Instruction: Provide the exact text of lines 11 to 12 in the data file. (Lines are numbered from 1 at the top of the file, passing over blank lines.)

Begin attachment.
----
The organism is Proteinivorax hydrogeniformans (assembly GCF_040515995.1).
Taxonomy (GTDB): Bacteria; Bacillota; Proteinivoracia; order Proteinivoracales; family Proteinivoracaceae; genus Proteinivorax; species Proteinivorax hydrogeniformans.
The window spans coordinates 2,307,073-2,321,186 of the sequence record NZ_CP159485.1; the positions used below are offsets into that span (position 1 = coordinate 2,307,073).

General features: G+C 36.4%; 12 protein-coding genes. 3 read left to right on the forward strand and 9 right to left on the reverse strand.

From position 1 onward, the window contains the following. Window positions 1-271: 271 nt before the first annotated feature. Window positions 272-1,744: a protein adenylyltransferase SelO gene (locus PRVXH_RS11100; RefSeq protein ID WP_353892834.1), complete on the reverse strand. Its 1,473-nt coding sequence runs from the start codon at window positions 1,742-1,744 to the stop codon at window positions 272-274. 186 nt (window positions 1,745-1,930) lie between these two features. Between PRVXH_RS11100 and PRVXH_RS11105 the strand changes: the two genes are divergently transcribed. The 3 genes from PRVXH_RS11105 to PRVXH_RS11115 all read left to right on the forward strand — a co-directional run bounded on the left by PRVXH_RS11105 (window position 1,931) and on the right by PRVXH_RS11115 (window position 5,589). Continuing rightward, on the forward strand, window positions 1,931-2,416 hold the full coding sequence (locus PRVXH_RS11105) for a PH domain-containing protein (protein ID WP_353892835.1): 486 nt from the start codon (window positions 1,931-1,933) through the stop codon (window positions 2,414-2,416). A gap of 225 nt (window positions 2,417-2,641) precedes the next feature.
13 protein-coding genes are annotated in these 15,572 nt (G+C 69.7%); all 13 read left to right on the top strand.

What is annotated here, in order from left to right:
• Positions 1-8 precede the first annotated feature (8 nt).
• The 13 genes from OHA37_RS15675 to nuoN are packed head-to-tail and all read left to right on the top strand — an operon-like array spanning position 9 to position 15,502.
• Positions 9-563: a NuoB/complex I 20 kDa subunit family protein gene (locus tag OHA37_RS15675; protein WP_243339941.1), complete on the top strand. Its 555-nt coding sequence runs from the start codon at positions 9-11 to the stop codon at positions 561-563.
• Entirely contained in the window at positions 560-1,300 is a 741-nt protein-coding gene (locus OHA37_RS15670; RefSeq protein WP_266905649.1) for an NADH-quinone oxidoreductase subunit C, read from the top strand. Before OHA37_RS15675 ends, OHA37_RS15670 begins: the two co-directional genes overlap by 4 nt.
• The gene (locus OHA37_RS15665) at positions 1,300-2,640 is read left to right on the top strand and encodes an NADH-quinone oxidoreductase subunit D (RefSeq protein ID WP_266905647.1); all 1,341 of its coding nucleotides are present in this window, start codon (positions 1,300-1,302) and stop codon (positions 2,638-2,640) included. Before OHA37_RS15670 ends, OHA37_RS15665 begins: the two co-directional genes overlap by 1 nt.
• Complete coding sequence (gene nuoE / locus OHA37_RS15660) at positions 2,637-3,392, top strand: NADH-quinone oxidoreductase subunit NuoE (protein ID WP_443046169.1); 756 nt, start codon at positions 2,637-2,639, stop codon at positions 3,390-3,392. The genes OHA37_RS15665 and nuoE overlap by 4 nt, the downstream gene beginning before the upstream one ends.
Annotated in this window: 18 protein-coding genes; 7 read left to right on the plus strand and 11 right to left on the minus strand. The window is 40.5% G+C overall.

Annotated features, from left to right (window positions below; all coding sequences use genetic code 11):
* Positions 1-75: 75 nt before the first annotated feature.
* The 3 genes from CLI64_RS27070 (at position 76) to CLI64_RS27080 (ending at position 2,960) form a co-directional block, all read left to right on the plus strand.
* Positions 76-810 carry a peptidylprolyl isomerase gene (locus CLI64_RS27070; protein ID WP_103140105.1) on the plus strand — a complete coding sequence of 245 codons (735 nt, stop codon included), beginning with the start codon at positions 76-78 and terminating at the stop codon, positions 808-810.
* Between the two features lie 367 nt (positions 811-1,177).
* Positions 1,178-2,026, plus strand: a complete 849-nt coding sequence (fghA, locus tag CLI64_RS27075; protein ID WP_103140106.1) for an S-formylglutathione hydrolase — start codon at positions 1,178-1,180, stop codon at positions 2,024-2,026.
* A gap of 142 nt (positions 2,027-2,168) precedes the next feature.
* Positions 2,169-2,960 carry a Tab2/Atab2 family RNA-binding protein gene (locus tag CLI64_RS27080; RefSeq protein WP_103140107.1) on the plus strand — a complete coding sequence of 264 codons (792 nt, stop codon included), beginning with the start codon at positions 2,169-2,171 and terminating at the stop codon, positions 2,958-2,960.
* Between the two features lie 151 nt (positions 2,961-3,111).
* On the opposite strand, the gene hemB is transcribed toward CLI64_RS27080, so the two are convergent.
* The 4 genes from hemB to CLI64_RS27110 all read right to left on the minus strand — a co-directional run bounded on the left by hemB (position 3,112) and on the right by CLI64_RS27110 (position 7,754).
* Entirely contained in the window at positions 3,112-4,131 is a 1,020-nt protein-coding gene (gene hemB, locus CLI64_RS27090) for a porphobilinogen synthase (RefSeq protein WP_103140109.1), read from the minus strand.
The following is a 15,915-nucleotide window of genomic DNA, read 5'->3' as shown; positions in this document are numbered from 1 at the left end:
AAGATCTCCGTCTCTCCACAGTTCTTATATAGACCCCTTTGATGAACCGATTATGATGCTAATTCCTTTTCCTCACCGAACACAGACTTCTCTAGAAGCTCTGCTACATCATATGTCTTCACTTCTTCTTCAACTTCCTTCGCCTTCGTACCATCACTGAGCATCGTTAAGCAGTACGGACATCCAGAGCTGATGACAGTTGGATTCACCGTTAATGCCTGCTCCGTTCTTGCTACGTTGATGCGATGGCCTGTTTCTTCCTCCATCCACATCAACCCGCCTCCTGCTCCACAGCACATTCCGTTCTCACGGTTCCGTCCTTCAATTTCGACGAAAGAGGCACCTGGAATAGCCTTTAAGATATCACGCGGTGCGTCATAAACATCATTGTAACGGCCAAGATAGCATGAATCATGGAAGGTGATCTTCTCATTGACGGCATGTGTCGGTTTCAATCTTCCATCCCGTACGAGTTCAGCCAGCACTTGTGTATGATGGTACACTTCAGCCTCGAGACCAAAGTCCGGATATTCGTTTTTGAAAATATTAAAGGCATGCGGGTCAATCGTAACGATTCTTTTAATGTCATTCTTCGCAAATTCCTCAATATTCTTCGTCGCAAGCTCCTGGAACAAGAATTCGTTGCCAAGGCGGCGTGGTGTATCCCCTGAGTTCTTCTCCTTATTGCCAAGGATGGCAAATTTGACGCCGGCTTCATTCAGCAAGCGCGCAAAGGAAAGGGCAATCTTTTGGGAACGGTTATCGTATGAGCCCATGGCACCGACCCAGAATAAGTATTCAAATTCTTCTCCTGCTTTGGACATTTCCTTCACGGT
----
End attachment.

• Entirely contained in the window at positions 560-1,300 is a 741-nt protein-coding gene (locus OHA37_RS15670; RefSeq protein WP_266905649.1) for an NADH-quinone oxidoreductase subunit C, read from the top strand. Before OHA37_RS15675 ends, OHA37_RS15670 begins: the two co-directional genes overlap by 4 nt.
• The gene (locus OHA37_RS15665) at positions 1,300-2,640 is read left to right on the top strand and encodes an NADH-quinone oxidoreductase subunit D (RefSeq protein ID WP_266905647.1); all 1,341 of its coding nucleotides are present in this window, start codon (positions 1,300-1,302) and stop codon (positions 2,638-2,640) included. Before OHA37_RS15670 ends, OHA37_RS15665 begins: the two co-directional genes overlap by 1 nt.